The consecration of the openly homosexual Bishop of New Hampshire, V. Gene Robinson, has proven to be the single greatest cause of conflict in The Episcopal Church. That action has resulted in rapidly declining and permanently lost members and financial decline with little hope of recovery. The metaphor most often used in the report was that “we failed to acknowledge the elephant in the room," referring to what many view as the momentous decision by the 74th General Convention (2003) to consent to Robinson’s consecration.
VOL examined all 6825 parishes and their Average Sunday Attendance (ASA). Records were taken from the Episcopal Church’s own 2009 ASA Graph Charts and the total number of churches in TEC Dioceses.
Churches with an ASA of 20 or less totaled 903.
Churches with an ASA of 20 – 30 totaled 612.
Churches with an ASA of 31 - 40 ASA totaled 704
Churches with an ASA of 41 - 50 ASA totaled 552
Churches with an ASA of 51 - 100 ASA totaled 1,826
Churches with an ASA of 101- 200 ASA totaled 1,454
Churches with an ASA of 201 - 500 ASA totaled 677
Some 2378 churches with ASA between 41- 100 are also not sustainable in the long term as their congregations are aging faster than the country’s demographics. Even those 1454 parishes with ASA of 101-200 can only be sustained if a new generation of Episcopalians can be found.
Parishes with congregations between 201 and 500 must generate and pull in a new generation of Episcopalians if they are to be sustainable for the long haul, but many of these will face stiff competition from a new generation of Evangelical converts and those leaving the Episcopal Church and heading to the Anglican Church in North America, as well as AMiA and CANA, that are fast establishing new parishes in major metropolitan areas.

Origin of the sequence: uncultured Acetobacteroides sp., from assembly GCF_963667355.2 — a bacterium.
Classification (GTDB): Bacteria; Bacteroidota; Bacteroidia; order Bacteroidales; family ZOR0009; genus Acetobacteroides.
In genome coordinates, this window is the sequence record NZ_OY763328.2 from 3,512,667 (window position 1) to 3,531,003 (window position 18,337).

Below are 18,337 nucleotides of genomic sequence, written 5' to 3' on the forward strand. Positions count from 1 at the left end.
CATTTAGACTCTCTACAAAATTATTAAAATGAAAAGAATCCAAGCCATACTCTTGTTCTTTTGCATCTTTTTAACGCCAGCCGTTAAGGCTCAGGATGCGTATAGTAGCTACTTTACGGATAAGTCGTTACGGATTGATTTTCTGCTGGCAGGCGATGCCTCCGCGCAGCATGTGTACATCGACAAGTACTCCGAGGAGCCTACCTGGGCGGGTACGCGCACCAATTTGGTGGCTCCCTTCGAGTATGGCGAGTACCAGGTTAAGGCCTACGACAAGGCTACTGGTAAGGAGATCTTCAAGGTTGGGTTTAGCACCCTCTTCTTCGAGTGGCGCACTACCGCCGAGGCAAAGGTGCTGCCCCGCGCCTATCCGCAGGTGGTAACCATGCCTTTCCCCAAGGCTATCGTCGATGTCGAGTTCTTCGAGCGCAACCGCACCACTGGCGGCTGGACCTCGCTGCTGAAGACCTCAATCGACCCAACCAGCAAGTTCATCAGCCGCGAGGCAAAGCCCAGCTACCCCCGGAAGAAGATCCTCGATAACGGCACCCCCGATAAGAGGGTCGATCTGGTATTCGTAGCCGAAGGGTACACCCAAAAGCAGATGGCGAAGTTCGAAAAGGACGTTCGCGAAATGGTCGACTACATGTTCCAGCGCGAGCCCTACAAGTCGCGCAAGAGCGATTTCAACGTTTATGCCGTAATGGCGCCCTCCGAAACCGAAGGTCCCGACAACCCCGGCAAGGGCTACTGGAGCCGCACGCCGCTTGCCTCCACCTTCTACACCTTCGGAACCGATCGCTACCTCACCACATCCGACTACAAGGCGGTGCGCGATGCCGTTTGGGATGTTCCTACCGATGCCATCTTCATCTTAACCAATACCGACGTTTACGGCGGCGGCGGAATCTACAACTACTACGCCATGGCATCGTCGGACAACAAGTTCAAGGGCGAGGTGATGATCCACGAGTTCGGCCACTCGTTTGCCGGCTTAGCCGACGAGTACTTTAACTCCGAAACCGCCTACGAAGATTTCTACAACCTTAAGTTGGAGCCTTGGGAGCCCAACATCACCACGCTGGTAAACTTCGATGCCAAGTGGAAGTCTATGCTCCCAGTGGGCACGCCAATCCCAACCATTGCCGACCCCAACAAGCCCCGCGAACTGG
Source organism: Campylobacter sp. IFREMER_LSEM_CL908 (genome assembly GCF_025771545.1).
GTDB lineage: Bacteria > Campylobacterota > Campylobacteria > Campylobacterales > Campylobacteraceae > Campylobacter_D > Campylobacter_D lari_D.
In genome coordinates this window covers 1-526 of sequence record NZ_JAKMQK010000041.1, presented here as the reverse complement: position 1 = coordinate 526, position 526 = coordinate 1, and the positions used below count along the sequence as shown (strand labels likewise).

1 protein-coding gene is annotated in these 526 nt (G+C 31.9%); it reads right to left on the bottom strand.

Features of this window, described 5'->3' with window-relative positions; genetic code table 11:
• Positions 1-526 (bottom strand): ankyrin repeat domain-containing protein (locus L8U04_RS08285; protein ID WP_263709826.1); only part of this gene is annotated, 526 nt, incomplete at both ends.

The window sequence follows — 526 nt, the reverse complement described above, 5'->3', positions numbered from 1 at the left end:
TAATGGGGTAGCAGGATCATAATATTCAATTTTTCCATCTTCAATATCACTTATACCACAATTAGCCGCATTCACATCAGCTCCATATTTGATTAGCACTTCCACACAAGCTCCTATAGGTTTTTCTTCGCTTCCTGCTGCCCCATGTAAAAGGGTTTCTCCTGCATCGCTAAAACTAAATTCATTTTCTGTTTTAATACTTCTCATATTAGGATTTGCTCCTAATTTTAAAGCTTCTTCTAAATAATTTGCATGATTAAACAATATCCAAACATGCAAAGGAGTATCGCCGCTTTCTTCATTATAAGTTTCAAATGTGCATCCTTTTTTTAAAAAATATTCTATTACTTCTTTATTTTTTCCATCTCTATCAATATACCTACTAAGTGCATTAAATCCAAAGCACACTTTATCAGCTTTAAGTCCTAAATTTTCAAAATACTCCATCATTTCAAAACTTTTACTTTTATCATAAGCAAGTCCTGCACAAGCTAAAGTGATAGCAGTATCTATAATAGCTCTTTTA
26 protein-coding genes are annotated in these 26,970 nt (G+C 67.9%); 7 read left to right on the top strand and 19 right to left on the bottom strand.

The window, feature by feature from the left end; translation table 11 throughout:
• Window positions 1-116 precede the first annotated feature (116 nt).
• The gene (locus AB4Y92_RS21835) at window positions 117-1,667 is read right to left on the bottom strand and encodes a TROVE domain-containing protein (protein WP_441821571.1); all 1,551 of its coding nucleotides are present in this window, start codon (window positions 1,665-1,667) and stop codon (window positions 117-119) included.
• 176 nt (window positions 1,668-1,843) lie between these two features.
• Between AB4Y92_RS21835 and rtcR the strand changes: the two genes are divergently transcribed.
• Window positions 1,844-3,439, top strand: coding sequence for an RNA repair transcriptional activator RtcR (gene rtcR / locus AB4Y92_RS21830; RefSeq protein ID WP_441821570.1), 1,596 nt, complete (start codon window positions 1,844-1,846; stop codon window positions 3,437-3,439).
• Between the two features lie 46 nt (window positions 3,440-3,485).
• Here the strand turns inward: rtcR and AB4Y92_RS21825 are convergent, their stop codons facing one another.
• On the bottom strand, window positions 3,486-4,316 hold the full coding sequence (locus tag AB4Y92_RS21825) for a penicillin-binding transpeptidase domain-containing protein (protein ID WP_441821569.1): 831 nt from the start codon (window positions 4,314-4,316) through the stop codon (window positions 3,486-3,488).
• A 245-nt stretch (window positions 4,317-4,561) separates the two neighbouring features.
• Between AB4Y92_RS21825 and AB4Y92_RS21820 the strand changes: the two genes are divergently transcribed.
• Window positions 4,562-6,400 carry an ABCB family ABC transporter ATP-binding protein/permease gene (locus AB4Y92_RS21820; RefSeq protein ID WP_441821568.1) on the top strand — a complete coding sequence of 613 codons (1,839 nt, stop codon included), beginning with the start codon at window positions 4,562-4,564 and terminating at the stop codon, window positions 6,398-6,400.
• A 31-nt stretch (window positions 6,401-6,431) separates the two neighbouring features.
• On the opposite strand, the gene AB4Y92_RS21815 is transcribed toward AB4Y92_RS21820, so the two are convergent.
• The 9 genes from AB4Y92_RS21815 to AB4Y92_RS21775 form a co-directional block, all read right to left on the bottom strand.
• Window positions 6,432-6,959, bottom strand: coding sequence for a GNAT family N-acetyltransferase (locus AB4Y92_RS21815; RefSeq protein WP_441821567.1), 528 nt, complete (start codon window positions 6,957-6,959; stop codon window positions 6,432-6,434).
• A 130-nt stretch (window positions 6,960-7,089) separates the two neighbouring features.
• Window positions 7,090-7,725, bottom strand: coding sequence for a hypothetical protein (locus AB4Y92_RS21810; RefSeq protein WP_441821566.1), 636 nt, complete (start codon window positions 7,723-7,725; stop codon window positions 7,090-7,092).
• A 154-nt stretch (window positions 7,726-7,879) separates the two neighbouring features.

Regarding the age structure of The Episcopal Church, two facts emerged. First, one of the top five priorities articulated by General Convention for the 2006-2009 triennium was "youth and young adults". However, the Executive Council, in developing the draft budget for the 2009 - 2012 triennium, did not list "youth and young adults" as one of their mission priorities. Second, in the recent reorganization of The Episcopal Church Center staff in New York City, the position of Staff Officer for Youth and Young Adult Ministries was eliminated with the duties of that officer re-distributed to other ministry areas.
DIOCESAN WIDE ASA
Seven dioceses have a total ASA of less than 1,000.
Northern Michigan 624
Western Kansas 751
North Dakota 790
Eau Claire 872
San Joaquin (TEC) 948
Quincy (TEC) 967